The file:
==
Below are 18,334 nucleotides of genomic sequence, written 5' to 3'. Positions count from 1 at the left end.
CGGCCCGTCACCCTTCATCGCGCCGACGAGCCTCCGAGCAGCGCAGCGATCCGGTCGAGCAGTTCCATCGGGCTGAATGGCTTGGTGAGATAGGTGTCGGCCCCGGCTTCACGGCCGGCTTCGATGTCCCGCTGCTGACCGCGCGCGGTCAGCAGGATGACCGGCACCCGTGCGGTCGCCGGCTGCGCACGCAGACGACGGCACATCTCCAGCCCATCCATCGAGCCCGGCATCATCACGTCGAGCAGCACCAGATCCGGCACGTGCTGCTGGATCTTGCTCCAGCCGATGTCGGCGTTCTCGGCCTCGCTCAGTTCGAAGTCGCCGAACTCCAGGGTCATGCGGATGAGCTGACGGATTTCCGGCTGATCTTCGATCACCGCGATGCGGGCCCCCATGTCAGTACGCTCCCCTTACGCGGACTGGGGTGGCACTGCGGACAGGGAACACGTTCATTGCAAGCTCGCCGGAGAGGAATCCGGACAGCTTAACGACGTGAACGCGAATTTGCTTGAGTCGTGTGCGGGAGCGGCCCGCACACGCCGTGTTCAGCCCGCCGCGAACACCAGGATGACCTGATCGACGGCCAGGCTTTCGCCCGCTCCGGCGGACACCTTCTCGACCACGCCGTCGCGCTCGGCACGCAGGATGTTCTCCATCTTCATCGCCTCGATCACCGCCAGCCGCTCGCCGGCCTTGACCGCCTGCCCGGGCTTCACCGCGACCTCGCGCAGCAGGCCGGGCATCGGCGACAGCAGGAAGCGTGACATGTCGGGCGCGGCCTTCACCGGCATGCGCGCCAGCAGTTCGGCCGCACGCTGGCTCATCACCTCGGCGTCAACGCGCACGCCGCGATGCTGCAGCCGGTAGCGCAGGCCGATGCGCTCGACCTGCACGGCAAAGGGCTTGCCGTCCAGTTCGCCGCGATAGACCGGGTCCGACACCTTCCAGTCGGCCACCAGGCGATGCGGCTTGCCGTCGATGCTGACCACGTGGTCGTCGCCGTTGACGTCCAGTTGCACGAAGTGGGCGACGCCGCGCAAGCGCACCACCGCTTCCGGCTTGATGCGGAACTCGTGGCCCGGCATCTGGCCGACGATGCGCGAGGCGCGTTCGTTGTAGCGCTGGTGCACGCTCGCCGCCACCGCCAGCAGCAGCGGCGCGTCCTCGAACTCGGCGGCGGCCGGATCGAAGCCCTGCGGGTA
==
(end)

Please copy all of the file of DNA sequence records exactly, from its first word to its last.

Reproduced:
Below are 18,334 nucleotides of genomic sequence, written 5' to 3'. Positions count from 1 at the left end.
CGGCCCGTCACCCTTCATCGCGCCGACGAGCCTCCGAGCAGCGCAGCGATCCGGTCGAGCAGTTCCATCGGGCTGAATGGCTTGGTGAGATAGGTGTCGGCCCCGGCTTCACGGCCGGCTTCGATGTCCCGCTGCTGACCGCGCGCGGTCAGCAGGATGACCGGCACCCGTGCGGTCGCCGGCTGCGCACGCAGACGACGGCACATCTCCAGCCCATCCATCGAGCCCGGCATCATCACGTCGAGCAGCACCAGATCCGGCACGTGCTGCTGGATCTTGCTCCAGCCGATGTCGGCGTTCTCGGCCTCGCTCAGTTCGAAGTCGCCGAACTCCAGGGTCATGCGGATGAGCTGACGGATTTCCGGCTGATCTTCGATCACCGCGATGCGGGCCCCCATGTCAGTACGCTCCCCTTACGCGGACTGGGGTGGCACTGCGGACAGGGAACACGTTCATTGCAAGCTCGCCGGAGAGGAATCCGGACAGCTTAACGACGTGAACGCGAATTTGCTTGAGTCGTGTGCGGGAGCGGCCCGCACACGCCGTGTTCAGCCCGCCGCGAACACCAGGATGACCTGATCGACGGCCAGGCTTTCGCCCGCTCCGGCGGACACCTTCTCGACCACGCCGTCGCGCTCGGCACGCAGGATGTTCTCCATCTTCATCGCCTCGATCACCGCCAGCCGCTCGCCGGCCTTGACCGCCTGCCCGGGCTTCACCGCGACCTCGCGCAGCAGGCCGGGCATCGGCGACAGCAGGAAGCGTGACATGTCGGGCGCGGCCTTCACCGGCATGCGCGCCAGCAGTTCGGCCGCACGCTGGCTCATCACCTCGGCGTCAACGCGCACGCCGCGATGCTGCAGCCGGTAGCGCAGGCCGATGCGCTCGACCTGCACGGCAAAGGGCTTGCCGTCCAGTTCGCCGCGATAGACCGGGTCCGACACCTTCCAGTCGGCCACCAGGCGATGCGGCTTGCCGTCGATGCTGACCACGTGGTCGTCGCCGTTGACGTCCAGTTGCACGAAGTGGGCGACGCCGCGCAAGCGCACCACCGCTTCCGGCTTGATGCGGAACTCGTGGCCCGGCATCTGGCCGACGATGCGCGAGGCGCGTTCGTTGTAGCGCTGGTGCACGCTCGCCGCCACCGCCAGCAGCAGCGGCGCGTCCTCGAACTCGGCGGCGGCCGGATCGAAGCCCTGCGGGTA